Google's AI news tool, which "scrapes" info without consent, raises ethical concerns in beta program

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Key notes

  • Google offers an AI tool to generate news content for select publishers in exchange for data and feedback.
  • The tool gathers and summarizes content from public sources, raising concerns about plagiarism and its impact on original sources.

Google is facing controversy over a new program offering an unreleased AI tool for news content creation to select independent publishers.

The program allows publishers to access the tool for free in exchange for providing data and feedback. The AI tool gathers and summarizes content from public sources like government reports and other news outlets, potentially allowing publishers to create content relevant to their audience at no cost.

However, critics raise concerns about the program’s ethical implications. The process involves scraping content from other sources without their consent, which some argue borders on plagiarism, similar to what happens between The New York Times and OpenAI. Additionally, the potential for AI-generated articles to draw traffic away from sources raises concerns about the program’s impact on the wider news industry.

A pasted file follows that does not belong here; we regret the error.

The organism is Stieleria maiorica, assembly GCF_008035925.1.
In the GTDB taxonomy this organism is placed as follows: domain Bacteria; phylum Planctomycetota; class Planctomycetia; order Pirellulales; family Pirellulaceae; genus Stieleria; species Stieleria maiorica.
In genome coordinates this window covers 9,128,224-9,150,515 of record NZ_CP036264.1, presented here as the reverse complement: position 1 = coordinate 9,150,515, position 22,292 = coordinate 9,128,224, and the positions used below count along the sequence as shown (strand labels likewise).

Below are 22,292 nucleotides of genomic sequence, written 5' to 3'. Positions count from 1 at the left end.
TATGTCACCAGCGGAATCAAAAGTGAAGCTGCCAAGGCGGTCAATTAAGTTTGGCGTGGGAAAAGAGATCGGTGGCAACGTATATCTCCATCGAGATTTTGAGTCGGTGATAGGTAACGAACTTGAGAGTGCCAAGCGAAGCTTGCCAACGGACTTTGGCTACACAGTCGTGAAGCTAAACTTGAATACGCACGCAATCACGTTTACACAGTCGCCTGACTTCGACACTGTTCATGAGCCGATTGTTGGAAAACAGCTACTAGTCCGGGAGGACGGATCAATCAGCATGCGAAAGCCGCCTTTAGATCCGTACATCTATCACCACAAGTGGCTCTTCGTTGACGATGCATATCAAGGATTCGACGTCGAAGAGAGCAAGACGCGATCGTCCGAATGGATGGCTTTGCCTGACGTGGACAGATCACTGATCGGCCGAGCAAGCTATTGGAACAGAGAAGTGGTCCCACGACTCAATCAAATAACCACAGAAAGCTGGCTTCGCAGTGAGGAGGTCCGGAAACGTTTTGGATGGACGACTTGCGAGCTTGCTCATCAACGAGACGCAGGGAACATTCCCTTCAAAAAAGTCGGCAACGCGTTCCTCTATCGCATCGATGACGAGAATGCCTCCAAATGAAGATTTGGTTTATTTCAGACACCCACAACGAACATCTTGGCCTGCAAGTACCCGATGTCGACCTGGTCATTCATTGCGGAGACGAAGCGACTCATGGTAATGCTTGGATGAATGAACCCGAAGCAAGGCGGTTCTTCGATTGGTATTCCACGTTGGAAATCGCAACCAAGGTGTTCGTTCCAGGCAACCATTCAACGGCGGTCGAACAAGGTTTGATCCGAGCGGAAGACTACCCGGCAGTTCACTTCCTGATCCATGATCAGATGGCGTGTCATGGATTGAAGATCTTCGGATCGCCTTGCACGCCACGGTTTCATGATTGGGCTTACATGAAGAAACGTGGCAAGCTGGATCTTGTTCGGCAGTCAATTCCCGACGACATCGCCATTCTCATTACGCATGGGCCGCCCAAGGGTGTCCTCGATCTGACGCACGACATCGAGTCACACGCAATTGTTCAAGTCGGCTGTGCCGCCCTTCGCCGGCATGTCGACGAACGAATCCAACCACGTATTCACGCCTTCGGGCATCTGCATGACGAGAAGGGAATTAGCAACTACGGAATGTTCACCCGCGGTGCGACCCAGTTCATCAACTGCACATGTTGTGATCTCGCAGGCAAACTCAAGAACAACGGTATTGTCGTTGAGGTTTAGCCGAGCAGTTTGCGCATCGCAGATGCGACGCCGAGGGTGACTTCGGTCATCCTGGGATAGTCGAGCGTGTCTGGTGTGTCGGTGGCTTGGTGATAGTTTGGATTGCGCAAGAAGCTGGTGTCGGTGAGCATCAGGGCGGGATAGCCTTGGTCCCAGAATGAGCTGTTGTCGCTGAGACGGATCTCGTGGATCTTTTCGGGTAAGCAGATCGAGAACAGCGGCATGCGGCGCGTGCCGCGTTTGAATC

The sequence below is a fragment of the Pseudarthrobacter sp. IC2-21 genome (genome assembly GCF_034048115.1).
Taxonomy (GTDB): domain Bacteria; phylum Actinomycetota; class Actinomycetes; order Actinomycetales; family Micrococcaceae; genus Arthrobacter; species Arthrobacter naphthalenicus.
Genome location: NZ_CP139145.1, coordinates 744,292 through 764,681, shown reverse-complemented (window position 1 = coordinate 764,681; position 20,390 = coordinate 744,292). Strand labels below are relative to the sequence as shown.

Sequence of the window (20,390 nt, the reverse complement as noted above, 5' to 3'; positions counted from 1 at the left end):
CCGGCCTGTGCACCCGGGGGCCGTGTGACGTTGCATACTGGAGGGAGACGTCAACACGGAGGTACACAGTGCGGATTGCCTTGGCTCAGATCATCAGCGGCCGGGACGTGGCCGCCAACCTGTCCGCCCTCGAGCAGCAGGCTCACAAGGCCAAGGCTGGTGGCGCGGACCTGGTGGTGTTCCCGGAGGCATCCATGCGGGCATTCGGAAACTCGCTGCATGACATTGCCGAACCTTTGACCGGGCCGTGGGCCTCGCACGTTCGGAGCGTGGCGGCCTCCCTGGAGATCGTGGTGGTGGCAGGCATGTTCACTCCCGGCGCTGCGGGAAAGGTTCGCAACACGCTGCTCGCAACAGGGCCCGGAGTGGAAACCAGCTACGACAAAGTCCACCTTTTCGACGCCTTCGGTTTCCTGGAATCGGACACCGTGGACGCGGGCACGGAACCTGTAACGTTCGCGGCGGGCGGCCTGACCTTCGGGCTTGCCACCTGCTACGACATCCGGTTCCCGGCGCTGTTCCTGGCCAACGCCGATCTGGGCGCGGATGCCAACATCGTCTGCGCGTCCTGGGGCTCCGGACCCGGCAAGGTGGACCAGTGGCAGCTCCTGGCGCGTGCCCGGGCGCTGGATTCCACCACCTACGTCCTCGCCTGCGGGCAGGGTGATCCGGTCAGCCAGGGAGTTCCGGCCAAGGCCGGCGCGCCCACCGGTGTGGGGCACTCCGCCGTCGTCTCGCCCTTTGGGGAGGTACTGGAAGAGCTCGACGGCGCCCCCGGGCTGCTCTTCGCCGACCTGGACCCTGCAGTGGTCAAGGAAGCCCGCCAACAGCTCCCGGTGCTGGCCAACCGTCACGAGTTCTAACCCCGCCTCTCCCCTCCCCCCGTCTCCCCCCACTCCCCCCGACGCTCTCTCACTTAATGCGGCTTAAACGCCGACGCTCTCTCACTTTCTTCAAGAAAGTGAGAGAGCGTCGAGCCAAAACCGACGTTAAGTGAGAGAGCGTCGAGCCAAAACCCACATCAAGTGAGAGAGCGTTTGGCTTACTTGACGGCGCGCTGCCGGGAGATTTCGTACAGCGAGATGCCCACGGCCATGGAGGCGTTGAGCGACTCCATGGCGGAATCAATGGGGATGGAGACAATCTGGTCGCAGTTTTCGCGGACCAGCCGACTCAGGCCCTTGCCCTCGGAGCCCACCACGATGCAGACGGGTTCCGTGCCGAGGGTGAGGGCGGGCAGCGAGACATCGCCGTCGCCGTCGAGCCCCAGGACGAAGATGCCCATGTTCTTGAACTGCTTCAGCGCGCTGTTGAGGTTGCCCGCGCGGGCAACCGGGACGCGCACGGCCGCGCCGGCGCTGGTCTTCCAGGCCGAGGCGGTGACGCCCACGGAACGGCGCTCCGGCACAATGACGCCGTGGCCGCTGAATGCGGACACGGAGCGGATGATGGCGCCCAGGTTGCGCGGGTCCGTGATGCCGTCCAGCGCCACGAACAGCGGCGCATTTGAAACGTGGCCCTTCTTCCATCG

Digital Content Next CEO Jason Kint expressed concerns that the program contradicts Google’s mission of supporting news and questioned potential antitrust issues. While some publishers benefit from the program’s financial and technological support, others remain apprehensive about its long-term impact on journalism.

Google maintains that the tool is designed to help small publishers and emphasizes factual content and human editing. However, the program highlights the ongoing debate surrounding the use of AI in news creation and the need for transparency and ethical considerations in its development and implementation.

This program follows recent criticism of Google’s AI image generation tool, Gemini, which has been accused of producing inaccurate and biased content. Critics have labeled the tool as “woke” for depicting women popes, black Vikings, and diverse Founding Fathers. Moreover, Google faced criticism for its nuanced stance on pedophilia, emphasizing it as a complex issue rather than simply “gross.”

These concerns raise questions about Google’s ability to develop and implement AI tools responsibly, particularly in the context of news creation.

More here.

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